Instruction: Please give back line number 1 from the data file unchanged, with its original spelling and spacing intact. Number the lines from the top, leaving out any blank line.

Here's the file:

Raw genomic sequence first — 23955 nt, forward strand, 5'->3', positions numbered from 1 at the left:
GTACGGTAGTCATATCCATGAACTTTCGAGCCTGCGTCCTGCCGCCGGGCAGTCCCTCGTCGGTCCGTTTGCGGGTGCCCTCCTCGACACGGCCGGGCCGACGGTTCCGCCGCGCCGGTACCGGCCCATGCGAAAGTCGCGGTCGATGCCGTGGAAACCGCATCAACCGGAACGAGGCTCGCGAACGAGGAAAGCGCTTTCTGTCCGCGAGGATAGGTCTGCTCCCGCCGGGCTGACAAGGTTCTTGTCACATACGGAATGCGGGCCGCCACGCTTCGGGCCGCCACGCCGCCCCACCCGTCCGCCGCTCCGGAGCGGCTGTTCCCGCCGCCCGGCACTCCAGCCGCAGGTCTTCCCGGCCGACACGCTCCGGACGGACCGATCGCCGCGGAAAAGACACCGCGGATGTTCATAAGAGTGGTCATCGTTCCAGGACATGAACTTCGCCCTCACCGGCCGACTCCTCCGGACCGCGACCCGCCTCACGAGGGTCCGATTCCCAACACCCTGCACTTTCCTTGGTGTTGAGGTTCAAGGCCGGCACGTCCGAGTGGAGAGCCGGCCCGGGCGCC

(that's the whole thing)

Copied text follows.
Raw genomic sequence first — 23955 nt, forward strand, 5'->3', positions numbered from 1 at the left: